this.beans.get(CoffeeSelection.FILTER_COFFEE), config.getQuantityCoffee());

        // mode of single pass of hot water through a layer of coffee
        return this.brewingUnit.brew(CoffeeSelection.FILTER_COFFEE,
            groundCoffee, config.getQuantityWater());
    }

    public void addBeans(CoffeeSelection sel, CoffeeBean newBeans) throws CoffeeException {
        CoffeeBean existingBeans = this.beans.get(sel);

        if (existingBeans != null) {
            if (existingBeans.getName().equals(newBeans.getName())) {
                existingBeans.setQuantity(existingBeans.getQuantity() + newBeans.getQuantity());
            } else {
                throw new CoffeeException("Only one bean type is supported per mode.");
            }
        } else {
            this.beans.put(sel, newBeans);
        }
    }
}

Hiding information in Java

As we've said before, you can also use the concept of encapsulation to implement a mechanism for hiding information. This approach, like abstraction, is one of the most commonly used mechanisms in Java. Examples of it can be found in almost all well-implemented Java classes. The hiding mechanism makes class attributes inaccessible from the outside.

 

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Access modifiers

Speaking about this concept, it will not be superfluous to analyze the tools for indicating the availability of elements - modifiers. Java supports four access modifiers used to determine the visibility of classes, methods, and attributes. Each specifies the availability level, and you can use only one for each class, method, or attribute. Let's list them, starting with the most restrictive and ending with the least strict:

  1. private.
  2. no modifier.
  3. protected.
  4. public.

Let's take a closer look at each of them and talk about when you should use them.

Private modifier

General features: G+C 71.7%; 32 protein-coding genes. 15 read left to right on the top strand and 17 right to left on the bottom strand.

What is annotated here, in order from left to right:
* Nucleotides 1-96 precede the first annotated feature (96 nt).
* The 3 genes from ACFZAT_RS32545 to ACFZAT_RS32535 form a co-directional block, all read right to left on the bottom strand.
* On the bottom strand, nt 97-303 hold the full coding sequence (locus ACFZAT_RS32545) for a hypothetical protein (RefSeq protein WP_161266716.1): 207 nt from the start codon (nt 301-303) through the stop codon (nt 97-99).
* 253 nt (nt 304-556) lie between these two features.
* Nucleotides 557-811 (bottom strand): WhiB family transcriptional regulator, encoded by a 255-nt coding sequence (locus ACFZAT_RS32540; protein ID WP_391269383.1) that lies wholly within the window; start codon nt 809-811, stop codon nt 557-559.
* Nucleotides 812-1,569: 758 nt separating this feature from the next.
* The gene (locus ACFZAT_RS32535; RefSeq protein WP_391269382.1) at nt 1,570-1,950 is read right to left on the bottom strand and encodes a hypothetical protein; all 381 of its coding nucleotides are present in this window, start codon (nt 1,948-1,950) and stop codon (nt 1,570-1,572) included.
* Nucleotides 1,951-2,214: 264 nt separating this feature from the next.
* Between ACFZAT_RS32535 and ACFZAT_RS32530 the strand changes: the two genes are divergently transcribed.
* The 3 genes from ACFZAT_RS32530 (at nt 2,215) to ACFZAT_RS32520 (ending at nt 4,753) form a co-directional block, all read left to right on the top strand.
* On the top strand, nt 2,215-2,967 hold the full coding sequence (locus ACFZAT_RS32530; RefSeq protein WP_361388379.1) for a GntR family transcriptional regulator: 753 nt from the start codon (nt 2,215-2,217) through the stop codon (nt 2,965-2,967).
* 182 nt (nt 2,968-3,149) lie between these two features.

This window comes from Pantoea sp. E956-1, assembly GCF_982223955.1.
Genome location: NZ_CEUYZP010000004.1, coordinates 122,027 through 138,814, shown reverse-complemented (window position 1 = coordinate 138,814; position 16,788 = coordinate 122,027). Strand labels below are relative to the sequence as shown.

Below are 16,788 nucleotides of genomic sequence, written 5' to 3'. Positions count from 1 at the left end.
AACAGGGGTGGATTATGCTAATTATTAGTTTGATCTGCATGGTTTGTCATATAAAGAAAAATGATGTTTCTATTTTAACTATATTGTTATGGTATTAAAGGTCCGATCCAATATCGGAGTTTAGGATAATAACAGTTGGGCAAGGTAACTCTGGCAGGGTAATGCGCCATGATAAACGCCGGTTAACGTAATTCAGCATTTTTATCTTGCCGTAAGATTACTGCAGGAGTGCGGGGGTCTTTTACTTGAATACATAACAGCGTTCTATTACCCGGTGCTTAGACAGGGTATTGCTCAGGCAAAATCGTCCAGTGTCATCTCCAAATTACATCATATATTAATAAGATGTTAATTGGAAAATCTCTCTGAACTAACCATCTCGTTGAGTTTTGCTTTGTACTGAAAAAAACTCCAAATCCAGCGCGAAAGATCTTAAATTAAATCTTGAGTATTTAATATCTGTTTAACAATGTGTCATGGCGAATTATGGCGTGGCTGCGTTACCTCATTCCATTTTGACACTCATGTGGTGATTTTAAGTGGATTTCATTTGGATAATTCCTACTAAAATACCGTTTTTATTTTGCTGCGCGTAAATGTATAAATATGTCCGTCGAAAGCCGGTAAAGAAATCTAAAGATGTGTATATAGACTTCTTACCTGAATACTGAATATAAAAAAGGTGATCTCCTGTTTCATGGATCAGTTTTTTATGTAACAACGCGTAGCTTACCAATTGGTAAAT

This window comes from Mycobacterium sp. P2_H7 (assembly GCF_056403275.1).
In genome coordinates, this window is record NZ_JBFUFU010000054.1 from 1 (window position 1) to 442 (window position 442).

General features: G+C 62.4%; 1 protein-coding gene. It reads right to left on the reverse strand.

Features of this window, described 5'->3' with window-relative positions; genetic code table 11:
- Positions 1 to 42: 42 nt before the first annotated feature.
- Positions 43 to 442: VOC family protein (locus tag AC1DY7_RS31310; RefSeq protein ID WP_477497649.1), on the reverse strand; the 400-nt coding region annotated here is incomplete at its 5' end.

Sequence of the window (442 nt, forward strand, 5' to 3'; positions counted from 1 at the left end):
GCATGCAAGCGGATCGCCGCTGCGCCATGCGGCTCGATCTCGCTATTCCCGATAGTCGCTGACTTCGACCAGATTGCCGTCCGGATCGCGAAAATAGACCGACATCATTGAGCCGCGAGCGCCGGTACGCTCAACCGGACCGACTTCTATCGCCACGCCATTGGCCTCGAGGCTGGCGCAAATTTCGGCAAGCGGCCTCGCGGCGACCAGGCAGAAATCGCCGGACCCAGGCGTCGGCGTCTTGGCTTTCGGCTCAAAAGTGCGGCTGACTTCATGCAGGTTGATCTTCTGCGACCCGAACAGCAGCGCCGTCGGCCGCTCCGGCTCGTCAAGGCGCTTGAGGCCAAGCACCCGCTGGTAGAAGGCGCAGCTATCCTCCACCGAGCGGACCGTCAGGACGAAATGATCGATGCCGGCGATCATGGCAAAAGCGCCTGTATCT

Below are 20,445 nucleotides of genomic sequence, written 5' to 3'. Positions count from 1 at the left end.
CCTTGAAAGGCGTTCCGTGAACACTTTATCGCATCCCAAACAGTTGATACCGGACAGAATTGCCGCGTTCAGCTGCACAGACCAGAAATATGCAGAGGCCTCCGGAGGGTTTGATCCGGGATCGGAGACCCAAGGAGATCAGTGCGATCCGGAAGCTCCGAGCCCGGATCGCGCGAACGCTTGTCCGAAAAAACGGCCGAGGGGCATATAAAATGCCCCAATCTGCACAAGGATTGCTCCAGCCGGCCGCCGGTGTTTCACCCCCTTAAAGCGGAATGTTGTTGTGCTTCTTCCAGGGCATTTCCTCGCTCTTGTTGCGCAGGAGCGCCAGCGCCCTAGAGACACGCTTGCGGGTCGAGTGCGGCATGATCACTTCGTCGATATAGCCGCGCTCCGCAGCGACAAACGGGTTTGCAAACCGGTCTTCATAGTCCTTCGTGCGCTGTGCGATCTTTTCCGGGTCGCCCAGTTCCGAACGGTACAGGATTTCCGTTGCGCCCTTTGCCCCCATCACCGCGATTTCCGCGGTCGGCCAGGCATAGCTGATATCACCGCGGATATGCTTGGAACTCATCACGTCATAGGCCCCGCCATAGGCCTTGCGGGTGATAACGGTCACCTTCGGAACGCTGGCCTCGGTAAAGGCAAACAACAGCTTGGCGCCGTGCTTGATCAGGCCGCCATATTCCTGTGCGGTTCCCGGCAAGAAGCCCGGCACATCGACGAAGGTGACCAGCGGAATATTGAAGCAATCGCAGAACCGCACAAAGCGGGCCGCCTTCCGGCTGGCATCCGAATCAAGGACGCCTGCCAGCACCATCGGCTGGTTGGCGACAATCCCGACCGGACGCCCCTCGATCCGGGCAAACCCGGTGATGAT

The most restrictive and most commonly used private access modifier makes an attribute or method available only within the same class. Subclasses or any other classes in the same or a different package cannot access this attribute or method. We only use it for attributes and methods that we'll never want to call again.

In our example, we use it to restrict access to all the attributes and methods of brewEspresso and brewFilter. These attributes and methods should only be used in the Machine class and are not part of the public API. At first, this may seem a bit confusing. However, it is very useful when the classes in your package implement a well-defined set of logic. This is also useful if you want to manage the APIs available to classes outside of this package. You can then use package visibility to implement a method that is used only by the classes in that package.

Modifier no modifier

The lack of a modifier means that you can access attributes and methods within your class and from all classes in a single package. That's why it's often called batch.

Modifier protected

Attributes and methods with the protected access modifier can be accessed within your class by all classes in a single package, as well as by all subclasses in the same or different packages. This modifier is typically used for internal methods that must be called or overridden by subclasses. You can also use it to allow subclasses to directly access the internal attributes of a superclass.